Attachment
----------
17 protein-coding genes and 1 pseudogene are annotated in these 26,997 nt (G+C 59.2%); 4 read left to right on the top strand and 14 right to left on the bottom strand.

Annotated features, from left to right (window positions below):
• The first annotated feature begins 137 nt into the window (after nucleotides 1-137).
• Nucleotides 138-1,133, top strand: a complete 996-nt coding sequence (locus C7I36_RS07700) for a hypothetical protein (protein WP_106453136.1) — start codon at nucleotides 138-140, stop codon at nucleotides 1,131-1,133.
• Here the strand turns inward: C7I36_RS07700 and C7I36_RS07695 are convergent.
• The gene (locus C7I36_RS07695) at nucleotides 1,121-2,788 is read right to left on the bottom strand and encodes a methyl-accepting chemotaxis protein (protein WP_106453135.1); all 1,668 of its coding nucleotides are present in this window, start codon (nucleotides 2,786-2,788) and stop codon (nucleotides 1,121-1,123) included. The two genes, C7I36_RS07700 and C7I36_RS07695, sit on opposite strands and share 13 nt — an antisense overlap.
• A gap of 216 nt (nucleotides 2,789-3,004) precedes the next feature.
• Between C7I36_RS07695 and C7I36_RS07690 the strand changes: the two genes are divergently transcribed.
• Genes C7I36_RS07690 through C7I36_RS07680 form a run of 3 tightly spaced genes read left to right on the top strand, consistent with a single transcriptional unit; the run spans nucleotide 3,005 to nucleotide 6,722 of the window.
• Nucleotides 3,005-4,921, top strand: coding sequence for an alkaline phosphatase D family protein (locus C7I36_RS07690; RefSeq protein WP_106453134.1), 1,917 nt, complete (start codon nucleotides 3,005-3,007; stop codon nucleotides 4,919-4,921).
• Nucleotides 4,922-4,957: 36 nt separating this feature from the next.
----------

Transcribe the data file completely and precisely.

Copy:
17 protein-coding genes and 1 pseudogene are annotated in these 26,997 nt (G+C 59.2%); 4 read left to right on the top strand and 14 right to left on the bottom strand.

Annotated features, from left to right (window positions below):
• The first annotated feature begins 137 nt into the window (after nucleotides 1-137).
• Nucleotides 138-1,133, top strand: a complete 996-nt coding sequence (locus C7I36_RS07700) for a hypothetical protein (protein WP_106453136.1) — start codon at nucleotides 138-140, stop codon at nucleotides 1,131-1,133.
• Here the strand turns inward: C7I36_RS07700 and C7I36_RS07695 are convergent.
• The gene (locus C7I36_RS07695) at nucleotides 1,121-2,788 is read right to left on the bottom strand and encodes a methyl-accepting chemotaxis protein (protein WP_106453135.1); all 1,668 of its coding nucleotides are present in this window, start codon (nucleotides 2,786-2,788) and stop codon (nucleotides 1,121-1,123) included. The two genes, C7I36_RS07700 and C7I36_RS07695, sit on opposite strands and share 13 nt — an antisense overlap.
• A gap of 216 nt (nucleotides 2,789-3,004) precedes the next feature.
• Between C7I36_RS07695 and C7I36_RS07690 the strand changes: the two genes are divergently transcribed.
• Genes C7I36_RS07690 through C7I36_RS07680 form a run of 3 tightly spaced genes read left to right on the top strand, consistent with a single transcriptional unit; the run spans nucleotide 3,005 to nucleotide 6,722 of the window.
• Nucleotides 3,005-4,921, top strand: coding sequence for an alkaline phosphatase D family protein (locus C7I36_RS07690; RefSeq protein WP_106453134.1), 1,917 nt, complete (start codon nucleotides 3,005-3,007; stop codon nucleotides 4,919-4,921).
• Nucleotides 4,922-4,957: 36 nt separating this feature from the next.